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Progressive Rock CD Reviews

Pink Floyd

A Saucerful of Secrets

Review by Gary Hill

Once upon a time Pink Floyd was more psychedelic than progressive rock. In a lot of ways, this disc is kind of a middle ground effort. There is still a lot of psychedelia, but also elements that would later be prevalent in their music were showing up here. I’d have to say that there’s one track here that leaves me wanting to hit “skip” because I just don’t get it, but the rest is all good. A few pieces are exceptional.

This review is available in book format (hardcover and paperback) in Music Street Journal: 2014  Volume 5 at

Track by Track Review
Let There Be More Light

This grows out from the beginning with some cool psychedelic sounds. Those build up to a crescendo and then drop back down. From there we get a new prog turned psychedelic vibe. The vocals come in over the top and it moves forward in a very recognizable Pink Floyd way. You can hear both the original Floyd sounds represented here, but also hints of the Dark Side of the Moon era that was yet to come. We’re take out into noisy space with an instrumental movement later in the track. This is a great piece of music and an excellent way to start things in style. That segment fades down to end this.

Remember a Day
Written by Richard Wright, it shouldn’t be a surprise that keyboard feature pretty prominently here. Still, the other instruments all do their part to weave the musical tapestry. This is another great piece of psychedelia turned space rock and proto prog.
Set the Controls for the Heart of the Sun
This is very much a classic Pink Floyd piece. It is very much a psychedelic piece, and it’s also, by definition, a space rock number. Percussion pounds in the background as the rest of the instrumentation keeps a fairly laid back approach. In a lot of ways, the vocals are what really makes this work. Still, all the jamming doesn’t hurt.
Corporal Clegg
This one confounds me. I mean, it’s a total psychedelic romp, but it’s a little too weird for my tastes. It has some old fashioned music and more trip out stuff. It’s definitely a piece that doesn’t hold up as well as some of the rest.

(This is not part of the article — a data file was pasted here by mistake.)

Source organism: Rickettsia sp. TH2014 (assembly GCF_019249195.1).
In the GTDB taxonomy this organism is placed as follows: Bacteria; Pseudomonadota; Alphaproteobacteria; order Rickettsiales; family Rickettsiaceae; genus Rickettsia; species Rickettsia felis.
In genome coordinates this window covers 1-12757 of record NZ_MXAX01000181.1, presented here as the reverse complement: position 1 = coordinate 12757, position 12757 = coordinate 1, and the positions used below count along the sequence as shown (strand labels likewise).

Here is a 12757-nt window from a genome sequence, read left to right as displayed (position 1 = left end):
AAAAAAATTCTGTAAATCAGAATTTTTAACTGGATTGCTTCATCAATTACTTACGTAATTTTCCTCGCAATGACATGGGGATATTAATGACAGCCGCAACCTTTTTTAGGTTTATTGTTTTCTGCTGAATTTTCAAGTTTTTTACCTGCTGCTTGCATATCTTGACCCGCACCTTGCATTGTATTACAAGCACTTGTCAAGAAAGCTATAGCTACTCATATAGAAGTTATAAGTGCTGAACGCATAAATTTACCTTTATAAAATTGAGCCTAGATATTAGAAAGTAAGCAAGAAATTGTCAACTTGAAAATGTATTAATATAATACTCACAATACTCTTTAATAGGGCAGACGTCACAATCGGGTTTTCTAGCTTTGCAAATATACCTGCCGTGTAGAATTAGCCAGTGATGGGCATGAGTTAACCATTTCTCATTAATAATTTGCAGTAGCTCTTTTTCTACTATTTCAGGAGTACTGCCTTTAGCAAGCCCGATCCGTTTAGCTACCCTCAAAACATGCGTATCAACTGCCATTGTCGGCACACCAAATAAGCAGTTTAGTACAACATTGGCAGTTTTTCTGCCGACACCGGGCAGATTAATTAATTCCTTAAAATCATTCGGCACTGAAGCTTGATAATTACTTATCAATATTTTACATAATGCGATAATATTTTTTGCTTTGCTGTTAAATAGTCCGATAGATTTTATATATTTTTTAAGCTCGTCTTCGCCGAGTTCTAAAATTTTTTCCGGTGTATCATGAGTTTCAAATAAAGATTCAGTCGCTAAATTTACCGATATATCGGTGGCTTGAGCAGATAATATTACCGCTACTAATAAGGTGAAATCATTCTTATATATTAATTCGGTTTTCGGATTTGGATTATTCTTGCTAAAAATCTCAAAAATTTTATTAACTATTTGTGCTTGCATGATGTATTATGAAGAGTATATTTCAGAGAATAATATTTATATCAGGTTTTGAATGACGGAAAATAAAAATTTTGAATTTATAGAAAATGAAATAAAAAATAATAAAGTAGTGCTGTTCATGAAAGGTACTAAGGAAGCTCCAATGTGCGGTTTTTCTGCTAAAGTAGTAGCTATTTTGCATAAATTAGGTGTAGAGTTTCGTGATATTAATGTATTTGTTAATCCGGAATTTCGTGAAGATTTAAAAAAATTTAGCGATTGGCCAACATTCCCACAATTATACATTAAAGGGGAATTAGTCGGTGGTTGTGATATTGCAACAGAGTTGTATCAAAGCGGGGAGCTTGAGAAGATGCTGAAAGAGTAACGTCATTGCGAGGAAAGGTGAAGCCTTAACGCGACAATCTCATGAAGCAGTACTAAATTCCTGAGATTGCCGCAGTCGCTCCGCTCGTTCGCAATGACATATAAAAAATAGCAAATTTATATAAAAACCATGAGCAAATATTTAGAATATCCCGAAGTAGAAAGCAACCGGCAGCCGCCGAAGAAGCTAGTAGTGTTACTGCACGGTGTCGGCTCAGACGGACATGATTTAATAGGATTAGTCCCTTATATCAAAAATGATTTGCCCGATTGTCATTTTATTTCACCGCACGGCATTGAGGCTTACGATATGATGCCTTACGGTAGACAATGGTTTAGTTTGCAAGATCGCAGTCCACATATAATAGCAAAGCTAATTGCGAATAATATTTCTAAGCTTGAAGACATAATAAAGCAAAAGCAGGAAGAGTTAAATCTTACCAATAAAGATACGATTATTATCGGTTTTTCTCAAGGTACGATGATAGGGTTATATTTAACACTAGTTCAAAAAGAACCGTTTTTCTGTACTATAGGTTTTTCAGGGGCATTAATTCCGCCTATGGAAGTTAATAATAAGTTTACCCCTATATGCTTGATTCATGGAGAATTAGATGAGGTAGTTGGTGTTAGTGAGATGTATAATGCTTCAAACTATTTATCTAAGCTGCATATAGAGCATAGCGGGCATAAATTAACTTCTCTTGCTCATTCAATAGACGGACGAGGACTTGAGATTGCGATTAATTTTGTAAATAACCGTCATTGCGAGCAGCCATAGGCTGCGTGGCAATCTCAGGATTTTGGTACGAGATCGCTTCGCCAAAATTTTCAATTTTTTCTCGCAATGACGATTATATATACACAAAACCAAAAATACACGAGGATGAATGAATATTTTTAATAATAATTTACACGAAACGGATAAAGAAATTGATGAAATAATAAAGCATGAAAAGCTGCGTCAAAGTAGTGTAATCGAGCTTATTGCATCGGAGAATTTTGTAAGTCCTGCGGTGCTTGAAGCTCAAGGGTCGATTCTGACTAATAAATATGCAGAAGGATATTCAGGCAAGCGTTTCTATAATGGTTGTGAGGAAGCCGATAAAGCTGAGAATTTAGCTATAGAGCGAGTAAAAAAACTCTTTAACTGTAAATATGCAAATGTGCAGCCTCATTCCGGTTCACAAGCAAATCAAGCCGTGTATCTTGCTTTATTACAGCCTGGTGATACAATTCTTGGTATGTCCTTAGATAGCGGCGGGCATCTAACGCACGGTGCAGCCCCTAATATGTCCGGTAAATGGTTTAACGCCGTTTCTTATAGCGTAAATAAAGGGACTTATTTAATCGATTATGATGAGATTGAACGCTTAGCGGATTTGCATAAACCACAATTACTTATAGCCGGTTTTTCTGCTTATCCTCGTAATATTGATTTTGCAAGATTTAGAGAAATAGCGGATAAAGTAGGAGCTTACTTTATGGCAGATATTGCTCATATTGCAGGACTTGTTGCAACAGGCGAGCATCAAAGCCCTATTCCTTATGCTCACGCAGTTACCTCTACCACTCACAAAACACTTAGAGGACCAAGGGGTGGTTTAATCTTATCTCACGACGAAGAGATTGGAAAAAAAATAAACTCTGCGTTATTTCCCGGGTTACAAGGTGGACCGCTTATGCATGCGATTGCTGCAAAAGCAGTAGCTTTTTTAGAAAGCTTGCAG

A Saucerful of Secrets
The title track is almost twelve minutes in length. Space music rises up very gradually and tentatively. It builds out as it continues. As it builds, there is an unsettling vibe to this. It feels creepy, like something from a horror movie. It gets even spookier as it continues. If this is a trip, it’s a bad one. It gets louder and even freakier as it builds, until it seems to end around the four minute mark. The drums lead the way as it starts to work out from there. It is still rather unsettling, and it’s completely psychedelic in nature. Around the seven minute mark it seems to end with a rumbling sound taking over from there. Keyboards rise up as the piece gets a new life and a new movement. This movement takes on more of a melodic and pretty progressive rock sound. It almost seems like a happy ending to the ominous feeling of the rest of the piece. There is still a sense of mystery, but rather than fearful, it’s more a sense of awe. Other than some non-lyrical vocals, this piece is an instrumental. It’s also one of the best songs of the set.
See Saw
More of a pretty typical psychedelic tune, this one is not bad. It’s just not particularly special.
Jugband Blues
The first part of this is very typical psychedelia. Then it works out to jugband styled music. From there a real psychedelic trip out takes over. The ending section is a short, acoustic guitar based bit of psychedelic rock.


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